Globe centered on Africa
Globe centered on Africa

Faced with a considerable increase in intercultural communication, and the development of information and communication technologies, the fields of localization and translation are constantly evolving. However, how should these fields evolve in African countries, given that these nations are often divided between the strains of globalization and policies to promote linguistic diversity?

The African continent towards linguistic changes

First of all, we must understand that there are two types of languages on this continent, namely Western languages, such as English, French, Portuguese, and Spanish, and major African languages, such as Amharic, Hausa, Swahili, and Yoruba. When it comes to localization in Africa, companies first think of localizing into Western languages. The problem for African languages is that a large number of them have remained largely oral and do not necessarily have an extended technical vocabulary. This has not, however, prevented the arrival of new communication technologies, particularly mobile devices. There has been a real change, since people who were previously mere spectators have become active participants through the publication of digital content, blogging, and email.

The challenges of translation and localization

Localization is essential for people in some of the world’s poorest countries to have better access to information and communication technologies. Clearly, it is a difficult environment due to the low levels of language standardization and the unequal distribution of access to information technologies. However, many organizations want to help this development. This is the case with UNESCO, which signed an agreement with the International Centre for Research and Documentation on African Traditions and Languages (CERDOTOLA) in 2013 for the promotion of African cultures. Clearly, localization is a key element in bridging the digital gap. Instead of writing texts in French or English, more and more Africans are writing in their native language thanks to the availability of new content that allows them to translate, and thus localize, into indigenous African languages.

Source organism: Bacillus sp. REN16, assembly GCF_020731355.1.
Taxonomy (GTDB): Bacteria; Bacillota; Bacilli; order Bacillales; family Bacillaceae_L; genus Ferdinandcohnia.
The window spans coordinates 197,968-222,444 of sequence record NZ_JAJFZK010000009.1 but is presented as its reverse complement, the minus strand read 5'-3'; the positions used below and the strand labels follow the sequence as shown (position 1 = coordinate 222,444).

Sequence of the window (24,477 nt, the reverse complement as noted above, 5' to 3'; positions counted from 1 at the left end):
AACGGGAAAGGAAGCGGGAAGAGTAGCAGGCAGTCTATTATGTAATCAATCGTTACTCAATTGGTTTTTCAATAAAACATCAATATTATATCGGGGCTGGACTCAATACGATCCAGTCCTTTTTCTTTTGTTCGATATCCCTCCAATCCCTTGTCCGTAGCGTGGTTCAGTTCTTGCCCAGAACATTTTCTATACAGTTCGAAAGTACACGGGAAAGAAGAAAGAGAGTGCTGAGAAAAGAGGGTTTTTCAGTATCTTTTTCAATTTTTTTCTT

Should we invest in these countries?

The African continent cannot be isolated from the advances of the digital age. We’ve seen several companies such as Facebook, Google, and Microsoft offer their services in several African languages, the reason being that even in countries where proficiency in English is widespread; there is a marked preference for mother tongue content. For example, in 2016 Instagram added Afrikaans as a language supported by instant translation. In addition, the African market is changing rapidly, and we can see more and more companies looking to invest in this market. This is where localization needs to step in the most. With the promotion of African identity, we are witnessing unprecedented development of culture, and therefore of languages; in the Continent. It is obvious that companies on the African market will have to adapt to, and use, localization and translation services.

Despite the technical limitations that some African countries may encounter, there is no doubt that the domains of localization and translation have their place and contribute to the promotion of African languages. Above all, theses domains also help African countries to have better access to information and communication technologies.

If you want to know more about localization in African countries, have a look at this article dedicated to the South African localization landscape.




  1. Habib ABDI Houssein | Jan 29, 2018 14:50

    Very interesting article. I would like to add that Somali Language is also one the main important language not only in Africa but the Somali people who are living around the world.

    • logintcloc | Jan 29, 2018 14:50

      Dear Habib,

      Thank you for your comment on this article. Yes, Somali is indeed an important language and its absence in the article is by no means an indication that it should not be considered as important. We will definitely keep this fact in mind for future publications.

      Kind regards,

      Willem Beckmann

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